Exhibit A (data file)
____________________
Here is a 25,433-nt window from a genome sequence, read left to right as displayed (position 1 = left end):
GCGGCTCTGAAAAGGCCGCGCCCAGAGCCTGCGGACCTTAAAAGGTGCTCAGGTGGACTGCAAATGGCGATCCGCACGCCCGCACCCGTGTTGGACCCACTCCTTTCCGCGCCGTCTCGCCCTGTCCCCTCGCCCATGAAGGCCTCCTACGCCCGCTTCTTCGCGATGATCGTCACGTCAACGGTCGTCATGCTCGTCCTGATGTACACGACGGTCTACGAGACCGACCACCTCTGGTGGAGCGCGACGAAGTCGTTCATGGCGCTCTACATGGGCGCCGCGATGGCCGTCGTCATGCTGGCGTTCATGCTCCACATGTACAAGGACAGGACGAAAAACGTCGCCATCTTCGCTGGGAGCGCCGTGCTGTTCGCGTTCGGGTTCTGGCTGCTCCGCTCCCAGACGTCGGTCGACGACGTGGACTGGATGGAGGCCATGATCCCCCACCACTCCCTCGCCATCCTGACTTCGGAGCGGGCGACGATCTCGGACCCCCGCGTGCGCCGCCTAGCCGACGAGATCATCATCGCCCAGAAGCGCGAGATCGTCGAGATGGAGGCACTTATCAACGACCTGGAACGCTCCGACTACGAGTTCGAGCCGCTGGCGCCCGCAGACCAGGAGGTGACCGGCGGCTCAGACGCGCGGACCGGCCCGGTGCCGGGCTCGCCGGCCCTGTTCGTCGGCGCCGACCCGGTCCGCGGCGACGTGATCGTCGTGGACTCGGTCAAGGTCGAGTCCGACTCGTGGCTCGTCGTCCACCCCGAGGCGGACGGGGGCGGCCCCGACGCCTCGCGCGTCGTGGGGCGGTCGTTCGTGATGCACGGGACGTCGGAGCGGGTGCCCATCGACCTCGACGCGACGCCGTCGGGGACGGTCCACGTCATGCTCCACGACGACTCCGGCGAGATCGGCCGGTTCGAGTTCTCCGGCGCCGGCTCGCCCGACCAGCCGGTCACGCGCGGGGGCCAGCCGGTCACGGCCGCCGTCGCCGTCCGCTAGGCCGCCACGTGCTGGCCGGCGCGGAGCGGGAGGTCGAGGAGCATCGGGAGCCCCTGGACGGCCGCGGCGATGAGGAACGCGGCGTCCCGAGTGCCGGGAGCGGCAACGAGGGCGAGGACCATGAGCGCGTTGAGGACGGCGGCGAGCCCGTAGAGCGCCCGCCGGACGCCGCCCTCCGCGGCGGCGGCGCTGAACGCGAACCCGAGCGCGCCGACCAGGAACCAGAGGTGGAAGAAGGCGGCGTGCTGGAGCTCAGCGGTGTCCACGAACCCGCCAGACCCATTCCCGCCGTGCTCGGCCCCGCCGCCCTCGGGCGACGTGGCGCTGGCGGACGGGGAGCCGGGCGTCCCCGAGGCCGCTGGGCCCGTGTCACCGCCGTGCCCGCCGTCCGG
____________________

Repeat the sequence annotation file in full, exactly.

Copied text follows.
Here is a 25,433-nt window from a genome sequence, read left to right as displayed (position 1 = left end):
GCGGCTCTGAAAAGGCCGCGCCCAGAGCCTGCGGACCTTAAAAGGTGCTCAGGTGGACTGCAAATGGCGATCCGCACGCCCGCACCCGTGTTGGACCCACTCCTTTCCGCGCCGTCTCGCCCTGTCCCCTCGCCCATGAAGGCCTCCTACGCCCGCTTCTTCGCGATGATCGTCACGTCAACGGTCGTCATGCTCGTCCTGATGTACACGACGGTCTACGAGACCGACCACCTCTGGTGGAGCGCGACGAAGTCGTTCATGGCGCTCTACATGGGCGCCGCGATGGCCGTCGTCATGCTGGCGTTCATGCTCCACATGTACAAGGACAGGACGAAAAACGTCGCCATCTTCGCTGGGAGCGCCGTGCTGTTCGCGTTCGGGTTCTGGCTGCTCCGCTCCCAGACGTCGGTCGACGACGTGGACTGGATGGAGGCCATGATCCCCCACCACTCCCTCGCCATCCTGACTTCGGAGCGGGCGACGATCTCGGACCCCCGCGTGCGCCGCCTAGCCGACGAGATCATCATCGCCCAGAAGCGCGAGATCGTCGAGATGGAGGCACTTATCAACGACCTGGAACGCTCCGACTACGAGTTCGAGCCGCTGGCGCCCGCAGACCAGGAGGTGACCGGCGGCTCAGACGCGCGGACCGGCCCGGTGCCGGGCTCGCCGGCCCTGTTCGTCGGCGCCGACCCGGTCCGCGGCGACGTGATCGTCGTGGACTCGGTCAAGGTCGAGTCCGACTCGTGGCTCGTCGTCCACCCCGAGGCGGACGGGGGCGGCCCCGACGCCTCGCGCGTCGTGGGGCGGTCGTTCGTGATGCACGGGACGTCGGAGCGGGTGCCCATCGACCTCGACGCGACGCCGTCGGGGACGGTCCACGTCATGCTCCACGACGACTCCGGCGAGATCGGCCGGTTCGAGTTCTCCGGCGCCGGCTCGCCCGACCAGCCGGTCACGCGCGGGGGCCAGCCGGTCACGGCCGCCGTCGCCGTCCGCTAGGCCGCCACGTGCTGGCCGGCGCGGAGCGGGAGGTCGAGGAGCATCGGGAGCCCCTGGACGGCCGCGGCGATGAGGAACGCGGCGTCCCGAGTGCCGGGAGCGGCAACGAGGGCGAGGACCATGAGCGCGTTGAGGACGGCGGCGAGCCCGTAGAGCGCCCGCCGGACGCCGCCCTCCGCGGCGGCGGCGCTGAACGCGAACCCGAGCGCGCCGACCAGGAACCAGAGGTGGAAGAAGGCGGCGTGCTGGAGCTCAGCGGTGTCCACGAACCCGCCAGACCCATTCCCGCCGTGCTCGGCCCCGCCGCCCTCGGGCGACGTGGCGCTGGCGGACGGGGAGCCGGGCGTCCCCGAGGCCGCTGGGCCCGTGTCACCGCCGTGCCCGCCGTCCGG